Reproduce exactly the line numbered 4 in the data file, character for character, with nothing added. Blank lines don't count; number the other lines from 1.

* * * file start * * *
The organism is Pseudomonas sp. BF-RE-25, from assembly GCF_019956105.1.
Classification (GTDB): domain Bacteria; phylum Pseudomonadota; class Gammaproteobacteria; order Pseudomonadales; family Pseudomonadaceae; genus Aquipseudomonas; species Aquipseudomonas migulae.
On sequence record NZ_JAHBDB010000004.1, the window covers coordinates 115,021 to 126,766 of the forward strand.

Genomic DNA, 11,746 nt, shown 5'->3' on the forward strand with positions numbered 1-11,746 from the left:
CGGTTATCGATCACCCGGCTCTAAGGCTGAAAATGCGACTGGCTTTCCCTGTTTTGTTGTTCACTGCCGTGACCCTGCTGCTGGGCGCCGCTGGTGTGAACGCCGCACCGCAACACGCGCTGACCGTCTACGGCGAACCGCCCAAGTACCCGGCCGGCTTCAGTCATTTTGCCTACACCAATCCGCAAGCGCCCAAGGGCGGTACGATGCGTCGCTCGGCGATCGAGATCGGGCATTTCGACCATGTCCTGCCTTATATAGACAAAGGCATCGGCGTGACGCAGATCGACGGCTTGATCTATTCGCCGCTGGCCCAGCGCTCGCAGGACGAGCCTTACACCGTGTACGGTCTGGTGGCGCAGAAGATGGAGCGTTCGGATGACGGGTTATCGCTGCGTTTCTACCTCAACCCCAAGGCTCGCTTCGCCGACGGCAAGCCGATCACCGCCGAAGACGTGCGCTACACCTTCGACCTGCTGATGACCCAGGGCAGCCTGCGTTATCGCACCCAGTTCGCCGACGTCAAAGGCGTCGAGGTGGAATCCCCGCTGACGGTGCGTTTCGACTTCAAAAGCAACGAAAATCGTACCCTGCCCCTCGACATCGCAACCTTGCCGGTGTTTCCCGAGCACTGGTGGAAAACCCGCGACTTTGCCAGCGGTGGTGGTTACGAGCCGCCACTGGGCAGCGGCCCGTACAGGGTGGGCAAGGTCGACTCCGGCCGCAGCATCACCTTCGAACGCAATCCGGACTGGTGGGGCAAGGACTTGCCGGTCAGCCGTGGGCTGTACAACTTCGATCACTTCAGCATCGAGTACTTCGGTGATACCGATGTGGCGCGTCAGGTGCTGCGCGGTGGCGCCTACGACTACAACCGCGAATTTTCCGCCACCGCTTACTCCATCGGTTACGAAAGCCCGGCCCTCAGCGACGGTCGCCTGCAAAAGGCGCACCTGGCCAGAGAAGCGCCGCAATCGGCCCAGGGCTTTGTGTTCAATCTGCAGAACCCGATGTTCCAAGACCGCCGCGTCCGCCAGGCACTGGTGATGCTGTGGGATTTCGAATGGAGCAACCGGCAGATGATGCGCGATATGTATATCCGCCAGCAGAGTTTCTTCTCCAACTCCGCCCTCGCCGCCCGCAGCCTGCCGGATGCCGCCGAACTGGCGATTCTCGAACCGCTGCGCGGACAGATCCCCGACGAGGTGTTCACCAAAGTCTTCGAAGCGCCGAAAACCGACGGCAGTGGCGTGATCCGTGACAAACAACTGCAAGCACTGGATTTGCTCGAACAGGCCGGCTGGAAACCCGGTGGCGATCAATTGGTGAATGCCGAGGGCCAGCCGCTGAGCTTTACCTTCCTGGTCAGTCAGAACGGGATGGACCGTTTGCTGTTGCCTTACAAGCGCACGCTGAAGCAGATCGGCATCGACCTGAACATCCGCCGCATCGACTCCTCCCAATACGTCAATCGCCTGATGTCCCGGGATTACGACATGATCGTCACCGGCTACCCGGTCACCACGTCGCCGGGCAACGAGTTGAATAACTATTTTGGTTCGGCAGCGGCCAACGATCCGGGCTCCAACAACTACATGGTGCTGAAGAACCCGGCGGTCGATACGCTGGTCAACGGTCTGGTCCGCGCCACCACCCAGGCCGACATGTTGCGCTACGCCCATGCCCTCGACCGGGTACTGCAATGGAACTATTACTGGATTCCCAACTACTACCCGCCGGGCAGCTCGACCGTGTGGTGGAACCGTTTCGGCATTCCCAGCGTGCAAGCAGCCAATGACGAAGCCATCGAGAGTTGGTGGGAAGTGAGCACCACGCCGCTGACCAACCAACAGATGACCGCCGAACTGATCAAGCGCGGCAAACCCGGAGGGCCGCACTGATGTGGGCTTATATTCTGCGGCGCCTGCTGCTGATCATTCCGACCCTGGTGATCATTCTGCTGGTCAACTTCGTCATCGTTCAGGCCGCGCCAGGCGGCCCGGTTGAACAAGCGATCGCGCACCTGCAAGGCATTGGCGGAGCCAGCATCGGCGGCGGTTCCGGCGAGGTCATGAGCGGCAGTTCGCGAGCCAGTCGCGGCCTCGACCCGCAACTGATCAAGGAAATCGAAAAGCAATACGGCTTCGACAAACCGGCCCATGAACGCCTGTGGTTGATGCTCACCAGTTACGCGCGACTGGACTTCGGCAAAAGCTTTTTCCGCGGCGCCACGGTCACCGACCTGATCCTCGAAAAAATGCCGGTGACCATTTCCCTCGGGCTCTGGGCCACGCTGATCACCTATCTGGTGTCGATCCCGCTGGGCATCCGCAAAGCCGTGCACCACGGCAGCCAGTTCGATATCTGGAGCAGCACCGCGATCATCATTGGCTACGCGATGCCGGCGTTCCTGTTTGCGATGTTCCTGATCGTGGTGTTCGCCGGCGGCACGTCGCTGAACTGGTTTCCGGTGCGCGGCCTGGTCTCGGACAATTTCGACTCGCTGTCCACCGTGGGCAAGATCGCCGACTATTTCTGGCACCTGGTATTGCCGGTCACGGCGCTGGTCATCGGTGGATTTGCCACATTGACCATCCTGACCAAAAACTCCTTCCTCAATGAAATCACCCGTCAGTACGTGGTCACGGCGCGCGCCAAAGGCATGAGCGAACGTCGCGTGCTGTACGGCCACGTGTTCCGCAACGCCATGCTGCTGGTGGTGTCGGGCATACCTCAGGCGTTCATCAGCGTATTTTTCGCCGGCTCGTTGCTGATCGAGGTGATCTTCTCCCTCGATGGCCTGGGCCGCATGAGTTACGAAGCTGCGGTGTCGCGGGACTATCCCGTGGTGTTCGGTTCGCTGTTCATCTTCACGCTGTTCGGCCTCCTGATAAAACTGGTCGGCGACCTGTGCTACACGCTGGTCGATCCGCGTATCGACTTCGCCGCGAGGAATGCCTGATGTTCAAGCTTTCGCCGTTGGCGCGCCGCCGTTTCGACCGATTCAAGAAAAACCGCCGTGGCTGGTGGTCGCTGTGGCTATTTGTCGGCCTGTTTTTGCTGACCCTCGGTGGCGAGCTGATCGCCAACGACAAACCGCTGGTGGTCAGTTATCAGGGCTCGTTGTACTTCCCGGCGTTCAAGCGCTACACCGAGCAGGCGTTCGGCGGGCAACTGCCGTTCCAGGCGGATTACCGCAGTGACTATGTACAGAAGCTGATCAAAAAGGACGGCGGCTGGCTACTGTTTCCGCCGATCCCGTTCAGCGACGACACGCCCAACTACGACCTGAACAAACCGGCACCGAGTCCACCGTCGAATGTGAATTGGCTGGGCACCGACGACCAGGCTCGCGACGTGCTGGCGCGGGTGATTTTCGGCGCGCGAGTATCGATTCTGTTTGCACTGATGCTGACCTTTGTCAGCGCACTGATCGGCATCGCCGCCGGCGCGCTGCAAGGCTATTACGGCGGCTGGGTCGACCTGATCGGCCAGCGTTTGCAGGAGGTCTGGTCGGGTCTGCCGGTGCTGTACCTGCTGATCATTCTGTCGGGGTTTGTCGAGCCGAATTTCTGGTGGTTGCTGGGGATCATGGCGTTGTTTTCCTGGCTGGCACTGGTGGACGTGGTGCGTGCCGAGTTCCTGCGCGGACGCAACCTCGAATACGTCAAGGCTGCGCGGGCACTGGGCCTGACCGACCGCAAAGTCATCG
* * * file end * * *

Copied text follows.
Genomic DNA, 11,746 nt, shown 5'->3' on the forward strand with positions numbered 1-11,746 from the left: